Arthur Musah, a junior from Ghana, is applying what he learned in the classroom to help people in his country. The 20-year-old student studying electrical engineering and computer science recently developed a way to make cooking in Ghana easier, cheaper, and better for the environment. And all you need is a coffee can, a bucket, and a few bags of flour and sawdust.

Musah, who designed a way to make charcoal briquettes from cassava flour and sawdust, a waste product of the timber industry in Ghana, says: “The villagers now cook on firewood. Trees are cut down. The charcoal briquettes would be an alternative method that’s environmentally friendly, and that might be a big plus.”

Musah, who worked on the project with junior Rachana Oza, is a student in the Public Service Design Seminar, one of MIT ‘s service learning courses, where students work on engineering projects that help people in the community. “It’s great to learn science and engineering, but it’s really cool to apply it to help people in the U. S. and developing countries,” he says. “It feels so good to actually do something with what I am learning.”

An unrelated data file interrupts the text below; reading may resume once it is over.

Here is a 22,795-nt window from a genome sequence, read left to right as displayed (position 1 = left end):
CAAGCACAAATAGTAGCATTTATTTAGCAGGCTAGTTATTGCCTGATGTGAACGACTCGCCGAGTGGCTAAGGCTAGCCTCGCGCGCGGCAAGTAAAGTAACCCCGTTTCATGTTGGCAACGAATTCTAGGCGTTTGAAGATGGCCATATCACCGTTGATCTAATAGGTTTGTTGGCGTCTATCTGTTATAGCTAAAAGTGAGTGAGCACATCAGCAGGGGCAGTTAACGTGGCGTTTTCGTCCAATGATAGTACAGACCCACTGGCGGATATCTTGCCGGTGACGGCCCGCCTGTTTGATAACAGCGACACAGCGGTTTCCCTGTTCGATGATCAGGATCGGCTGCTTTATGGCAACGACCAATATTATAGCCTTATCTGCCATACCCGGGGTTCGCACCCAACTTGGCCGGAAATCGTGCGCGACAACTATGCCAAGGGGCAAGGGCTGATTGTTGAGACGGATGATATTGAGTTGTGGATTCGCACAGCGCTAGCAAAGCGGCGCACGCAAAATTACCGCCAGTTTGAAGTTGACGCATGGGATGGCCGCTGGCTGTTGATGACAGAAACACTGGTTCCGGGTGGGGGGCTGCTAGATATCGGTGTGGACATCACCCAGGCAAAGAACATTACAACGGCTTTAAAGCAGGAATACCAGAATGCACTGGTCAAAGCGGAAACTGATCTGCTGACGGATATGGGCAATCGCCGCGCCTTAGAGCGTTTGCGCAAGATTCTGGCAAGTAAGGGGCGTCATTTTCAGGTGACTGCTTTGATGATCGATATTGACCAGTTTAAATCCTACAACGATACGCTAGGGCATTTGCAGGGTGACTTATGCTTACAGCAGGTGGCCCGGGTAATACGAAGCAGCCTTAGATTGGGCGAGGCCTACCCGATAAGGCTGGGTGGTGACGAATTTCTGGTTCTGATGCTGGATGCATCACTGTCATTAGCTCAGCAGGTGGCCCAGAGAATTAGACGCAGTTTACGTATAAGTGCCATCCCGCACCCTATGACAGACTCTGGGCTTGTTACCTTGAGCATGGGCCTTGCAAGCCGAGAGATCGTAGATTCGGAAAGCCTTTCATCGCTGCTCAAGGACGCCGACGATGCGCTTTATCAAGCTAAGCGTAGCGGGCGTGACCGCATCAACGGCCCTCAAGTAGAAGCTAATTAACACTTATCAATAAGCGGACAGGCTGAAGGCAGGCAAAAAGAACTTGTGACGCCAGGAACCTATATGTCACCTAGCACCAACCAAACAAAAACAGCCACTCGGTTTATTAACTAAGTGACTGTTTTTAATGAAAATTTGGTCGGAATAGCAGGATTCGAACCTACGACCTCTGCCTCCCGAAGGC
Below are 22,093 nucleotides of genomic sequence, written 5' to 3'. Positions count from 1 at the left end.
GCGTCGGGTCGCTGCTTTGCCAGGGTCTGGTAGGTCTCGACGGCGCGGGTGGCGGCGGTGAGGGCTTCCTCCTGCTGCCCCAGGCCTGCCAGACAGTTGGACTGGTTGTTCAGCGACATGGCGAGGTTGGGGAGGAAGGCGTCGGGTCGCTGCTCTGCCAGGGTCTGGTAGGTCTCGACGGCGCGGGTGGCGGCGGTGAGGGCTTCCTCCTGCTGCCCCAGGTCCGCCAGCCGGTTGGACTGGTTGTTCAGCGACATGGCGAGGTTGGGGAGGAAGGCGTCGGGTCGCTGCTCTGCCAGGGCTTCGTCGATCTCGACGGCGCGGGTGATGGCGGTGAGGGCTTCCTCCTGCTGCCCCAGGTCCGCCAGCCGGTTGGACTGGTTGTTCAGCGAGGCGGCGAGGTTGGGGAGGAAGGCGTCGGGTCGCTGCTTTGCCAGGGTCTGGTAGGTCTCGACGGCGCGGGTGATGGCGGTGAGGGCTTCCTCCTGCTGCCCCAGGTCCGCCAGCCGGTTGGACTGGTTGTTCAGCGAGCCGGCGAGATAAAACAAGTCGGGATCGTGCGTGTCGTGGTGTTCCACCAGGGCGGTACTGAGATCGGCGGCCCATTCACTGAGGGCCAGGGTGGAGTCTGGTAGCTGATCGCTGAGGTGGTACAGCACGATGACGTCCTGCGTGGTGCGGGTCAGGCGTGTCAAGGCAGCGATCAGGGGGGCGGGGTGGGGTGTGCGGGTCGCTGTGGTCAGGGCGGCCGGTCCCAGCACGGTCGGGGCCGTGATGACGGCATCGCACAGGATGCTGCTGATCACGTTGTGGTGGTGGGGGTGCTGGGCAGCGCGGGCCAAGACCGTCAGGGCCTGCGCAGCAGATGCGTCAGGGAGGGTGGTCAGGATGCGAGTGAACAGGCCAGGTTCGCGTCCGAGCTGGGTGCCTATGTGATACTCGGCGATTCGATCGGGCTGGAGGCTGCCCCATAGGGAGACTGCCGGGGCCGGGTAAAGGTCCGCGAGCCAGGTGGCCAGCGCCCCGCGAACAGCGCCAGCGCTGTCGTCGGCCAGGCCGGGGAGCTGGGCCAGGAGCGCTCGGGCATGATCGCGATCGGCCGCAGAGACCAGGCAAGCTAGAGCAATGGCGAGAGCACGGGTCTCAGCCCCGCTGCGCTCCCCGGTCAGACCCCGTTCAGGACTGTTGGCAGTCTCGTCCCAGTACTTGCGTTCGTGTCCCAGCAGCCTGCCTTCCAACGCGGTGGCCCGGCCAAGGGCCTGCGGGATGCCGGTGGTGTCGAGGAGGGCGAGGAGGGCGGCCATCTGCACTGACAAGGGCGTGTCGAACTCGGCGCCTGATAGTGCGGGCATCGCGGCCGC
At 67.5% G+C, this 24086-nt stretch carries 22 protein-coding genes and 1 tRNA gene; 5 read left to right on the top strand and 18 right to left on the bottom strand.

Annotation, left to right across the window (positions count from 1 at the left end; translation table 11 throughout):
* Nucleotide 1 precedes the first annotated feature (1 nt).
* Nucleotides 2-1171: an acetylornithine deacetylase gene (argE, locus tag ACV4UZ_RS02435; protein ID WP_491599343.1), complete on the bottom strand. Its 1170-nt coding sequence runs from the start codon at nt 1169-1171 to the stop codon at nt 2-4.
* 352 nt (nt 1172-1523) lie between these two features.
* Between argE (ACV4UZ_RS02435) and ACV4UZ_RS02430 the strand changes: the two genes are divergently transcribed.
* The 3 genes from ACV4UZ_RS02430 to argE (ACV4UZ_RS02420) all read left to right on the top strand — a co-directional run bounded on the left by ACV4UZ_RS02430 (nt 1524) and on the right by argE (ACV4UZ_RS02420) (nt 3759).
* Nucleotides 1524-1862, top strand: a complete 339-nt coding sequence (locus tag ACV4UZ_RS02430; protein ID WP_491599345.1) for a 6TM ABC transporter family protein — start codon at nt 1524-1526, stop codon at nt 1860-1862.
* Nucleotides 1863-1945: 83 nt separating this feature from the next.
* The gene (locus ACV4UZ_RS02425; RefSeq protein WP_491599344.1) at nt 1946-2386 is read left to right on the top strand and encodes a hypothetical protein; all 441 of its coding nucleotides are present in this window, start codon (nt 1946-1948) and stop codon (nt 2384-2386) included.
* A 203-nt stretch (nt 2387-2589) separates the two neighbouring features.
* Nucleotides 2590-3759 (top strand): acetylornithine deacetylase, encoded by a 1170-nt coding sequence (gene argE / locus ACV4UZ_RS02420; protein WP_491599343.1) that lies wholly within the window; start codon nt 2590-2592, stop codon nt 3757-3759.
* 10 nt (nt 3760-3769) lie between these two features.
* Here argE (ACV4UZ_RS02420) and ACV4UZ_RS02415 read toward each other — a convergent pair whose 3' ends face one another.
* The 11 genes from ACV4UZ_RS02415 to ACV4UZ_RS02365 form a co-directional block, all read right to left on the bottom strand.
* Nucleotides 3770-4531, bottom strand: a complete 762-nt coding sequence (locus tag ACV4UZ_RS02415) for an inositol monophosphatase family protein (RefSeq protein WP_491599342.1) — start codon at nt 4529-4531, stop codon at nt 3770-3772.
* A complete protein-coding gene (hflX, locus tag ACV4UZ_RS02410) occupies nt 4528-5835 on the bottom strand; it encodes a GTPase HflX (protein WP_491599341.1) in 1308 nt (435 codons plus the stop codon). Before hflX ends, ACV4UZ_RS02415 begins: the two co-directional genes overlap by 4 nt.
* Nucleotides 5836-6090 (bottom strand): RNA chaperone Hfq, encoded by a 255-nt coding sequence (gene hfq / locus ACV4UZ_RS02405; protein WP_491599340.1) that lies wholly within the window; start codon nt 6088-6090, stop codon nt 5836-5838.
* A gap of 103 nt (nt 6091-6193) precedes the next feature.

Most often in the classroom, he says, he’ll analyze a physics problem or solve a chemistry question, “but you don’t get to actually develop a product that will go into the world to help people. Usually in class, you’re just taking knowledge and not giving anything back.”

Musah is unsure of his life purpose, he says, but after this project, he believes it will revolve around helping others. “I care about world peace and the AIDS situation in Africa. And if there’s a way for me to help, I’d like to do that. “I feel very privileged to be at MIT. I have had so many opportunities that others have not. Giving just seems right.”